The universe is composed of energy, matter, and information. However, it is not energy nor matter that makes the Earth unique, but information. No known place in the known universe holds more information than Earth. It is said, our planet is to information what a black hole is to matter and what a star is to energy. The Earth is where information lives and grows in an otherwise information-less universe. For billions of years, information has continued to grow in our planet from chemistry to simple unicellular life forms and then to multicellular organisms. “What lies at the heart of every living this is not a fire, warm breath, not a spark of life. It is information, words, instructions….a billion discrete, digital characters carved in tablets of crystal.” The measures of information have climbed up an exponential scale as information has grown exponentially. By 2010, the Library of Congress had collected 160 terabytes (10¹²) of information. Every day, we create 2.5 quintillion bytes of data — so much that 90% of the data in the history of the world has been created in the last two years alone. We live in a world about which we have more and more information and we slave away to serve the growth of that information. “Man the food-gatherer [has reappeared] incongruously as the information – gatherer.” However, what is information? What are its components? Also (and maybe more importantly), what is it not?
Information theory began as a bridge from mathematics to electrical engineering and from there to computing. Like force, mass, motion, and energy before, information had to be mathematically defined. In 1948, Claude Shannon published “A Mathematical Theory of Communication” in which he defined information as the minimum volume of communication required to uniquely specify a message. He coined the term bit as the unit for measuring information. Information is the number of bits needed to communicate an arrangement or the state of a system. The more ambiguity or uncertainty or entropy in the message or a system, the higher the number of bits required to communicate that message or system. However, information is more than just the number of bits. In the steady state of out of equilibrium physical systems, information (or negative entropy) is the opposite of entropy. It involves highly correlated configurations that are difficult to arrive at spontaneously. Although the scale at which it is embodied is not important, information itself is physical and is what gives shapes and structure to things. Structured, information rich macroscopic states such as the Sumerian script transcribed on clay tablets microscopic double helix strands of DNA are both embodiments of information. Furthermore, information exists independent from our ability to decipher it. It has been there and exists independent of meaning. It is hard for us to separate information from meaning because our brains innately seek out patterns but the meaning of the message is a function of the agent processing that information. We infuse messages with meaning automatically, fooling ourselves to believe that the meaning of a message is carried in the message. Meaning is derived from context and prior knowledge.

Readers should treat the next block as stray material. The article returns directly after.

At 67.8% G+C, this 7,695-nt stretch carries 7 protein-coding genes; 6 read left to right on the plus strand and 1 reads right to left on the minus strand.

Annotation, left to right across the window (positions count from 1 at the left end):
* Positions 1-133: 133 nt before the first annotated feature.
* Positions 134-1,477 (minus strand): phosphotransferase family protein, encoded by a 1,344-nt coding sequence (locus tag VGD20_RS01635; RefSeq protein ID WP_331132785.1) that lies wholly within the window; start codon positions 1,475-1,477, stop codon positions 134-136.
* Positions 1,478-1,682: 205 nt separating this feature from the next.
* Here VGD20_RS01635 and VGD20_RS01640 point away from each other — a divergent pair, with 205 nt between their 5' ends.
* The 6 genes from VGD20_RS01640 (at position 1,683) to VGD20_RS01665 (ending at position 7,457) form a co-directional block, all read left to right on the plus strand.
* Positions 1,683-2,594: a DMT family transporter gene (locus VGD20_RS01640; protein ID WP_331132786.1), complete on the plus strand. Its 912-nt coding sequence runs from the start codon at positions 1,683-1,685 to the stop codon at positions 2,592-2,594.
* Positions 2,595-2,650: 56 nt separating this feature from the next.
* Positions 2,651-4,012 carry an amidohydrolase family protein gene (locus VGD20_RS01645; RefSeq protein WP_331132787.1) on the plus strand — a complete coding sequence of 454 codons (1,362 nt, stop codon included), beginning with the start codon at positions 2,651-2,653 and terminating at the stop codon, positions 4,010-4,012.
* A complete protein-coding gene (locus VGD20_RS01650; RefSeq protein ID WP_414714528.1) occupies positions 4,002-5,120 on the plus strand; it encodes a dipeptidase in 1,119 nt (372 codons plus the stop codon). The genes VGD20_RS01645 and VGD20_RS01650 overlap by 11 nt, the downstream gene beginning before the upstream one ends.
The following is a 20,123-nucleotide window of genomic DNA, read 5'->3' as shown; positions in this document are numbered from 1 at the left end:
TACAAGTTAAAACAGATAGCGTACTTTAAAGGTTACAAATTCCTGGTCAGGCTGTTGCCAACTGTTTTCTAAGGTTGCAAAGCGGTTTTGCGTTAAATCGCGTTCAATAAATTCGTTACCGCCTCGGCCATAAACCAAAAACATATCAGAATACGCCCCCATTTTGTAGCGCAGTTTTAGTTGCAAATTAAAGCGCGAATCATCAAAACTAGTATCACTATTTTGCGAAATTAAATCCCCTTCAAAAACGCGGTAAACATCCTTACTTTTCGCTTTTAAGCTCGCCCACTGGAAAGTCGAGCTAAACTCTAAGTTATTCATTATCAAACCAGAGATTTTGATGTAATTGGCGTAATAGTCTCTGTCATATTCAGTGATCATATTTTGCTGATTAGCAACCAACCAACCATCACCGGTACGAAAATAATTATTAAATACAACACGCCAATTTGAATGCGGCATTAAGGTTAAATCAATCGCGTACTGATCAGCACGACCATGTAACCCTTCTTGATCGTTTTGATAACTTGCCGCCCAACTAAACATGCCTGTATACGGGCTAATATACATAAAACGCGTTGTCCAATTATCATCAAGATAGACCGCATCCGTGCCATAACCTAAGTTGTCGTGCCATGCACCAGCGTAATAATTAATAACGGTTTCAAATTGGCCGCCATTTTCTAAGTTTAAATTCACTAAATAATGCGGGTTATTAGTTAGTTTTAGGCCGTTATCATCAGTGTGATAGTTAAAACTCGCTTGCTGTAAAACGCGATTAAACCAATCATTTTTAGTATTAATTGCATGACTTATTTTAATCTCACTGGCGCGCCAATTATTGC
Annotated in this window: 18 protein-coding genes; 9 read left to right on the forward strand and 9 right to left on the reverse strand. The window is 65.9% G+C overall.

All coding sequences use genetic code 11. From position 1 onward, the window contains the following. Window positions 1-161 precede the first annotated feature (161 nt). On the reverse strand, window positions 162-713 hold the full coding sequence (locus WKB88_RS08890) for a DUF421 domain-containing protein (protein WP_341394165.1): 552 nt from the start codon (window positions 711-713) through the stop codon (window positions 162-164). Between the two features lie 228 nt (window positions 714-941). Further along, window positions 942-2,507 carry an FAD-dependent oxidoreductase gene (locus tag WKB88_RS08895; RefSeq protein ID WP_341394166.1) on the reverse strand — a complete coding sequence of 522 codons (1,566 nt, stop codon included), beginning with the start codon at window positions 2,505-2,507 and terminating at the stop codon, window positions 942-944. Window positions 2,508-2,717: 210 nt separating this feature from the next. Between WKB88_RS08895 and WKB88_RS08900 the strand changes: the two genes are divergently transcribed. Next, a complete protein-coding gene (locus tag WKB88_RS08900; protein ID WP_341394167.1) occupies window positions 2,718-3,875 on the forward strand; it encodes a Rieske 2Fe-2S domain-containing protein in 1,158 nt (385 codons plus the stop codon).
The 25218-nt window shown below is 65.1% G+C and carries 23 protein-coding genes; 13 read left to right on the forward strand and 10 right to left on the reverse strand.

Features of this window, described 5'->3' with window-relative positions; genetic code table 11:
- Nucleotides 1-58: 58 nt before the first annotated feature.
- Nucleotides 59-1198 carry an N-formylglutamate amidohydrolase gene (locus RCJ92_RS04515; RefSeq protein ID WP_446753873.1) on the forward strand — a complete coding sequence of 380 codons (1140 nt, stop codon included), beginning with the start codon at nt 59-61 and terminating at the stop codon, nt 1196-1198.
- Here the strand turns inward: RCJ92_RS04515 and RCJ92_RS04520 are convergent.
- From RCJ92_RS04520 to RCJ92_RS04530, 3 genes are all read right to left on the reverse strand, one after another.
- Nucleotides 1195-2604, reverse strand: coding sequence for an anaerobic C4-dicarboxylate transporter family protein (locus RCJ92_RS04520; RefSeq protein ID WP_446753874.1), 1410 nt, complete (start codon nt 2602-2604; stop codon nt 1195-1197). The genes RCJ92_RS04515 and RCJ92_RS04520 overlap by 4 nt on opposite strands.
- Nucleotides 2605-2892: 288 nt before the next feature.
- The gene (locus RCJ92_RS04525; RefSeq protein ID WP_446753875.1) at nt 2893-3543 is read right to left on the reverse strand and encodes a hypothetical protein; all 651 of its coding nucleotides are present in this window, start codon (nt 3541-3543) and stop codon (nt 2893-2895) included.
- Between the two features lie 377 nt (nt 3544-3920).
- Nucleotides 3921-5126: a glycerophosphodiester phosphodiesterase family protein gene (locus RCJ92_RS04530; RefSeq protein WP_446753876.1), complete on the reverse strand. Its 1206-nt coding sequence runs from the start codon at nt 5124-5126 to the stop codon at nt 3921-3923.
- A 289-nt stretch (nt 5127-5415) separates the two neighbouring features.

Information theory created a formal, mathematical definition of information and has served as the bedrock of the explosion in information transmission, processing, and collection. It has found application in a wide field of areas ranging from statistical inference, natural language processing, and cryptography to linguistics, psychology, and anthropology. Shannon himself foresaw this development as he said, “this present century in a sense will see a great upsurge and development of this whole information business; the business of collecting information and the business of transmitting it from one point to another, and perhaps most important of all, the business of processing it.” The physicist, John Archibald Wheeler, offered It from Bit because “every particle, every field of force, even the space-time continuum itself – derives its function, its meaning, its very existence….from bits.” In the next few blogs, I will attempt to develop this idea of information as it relates to topics of personal interest – biology, health, and physician decision making.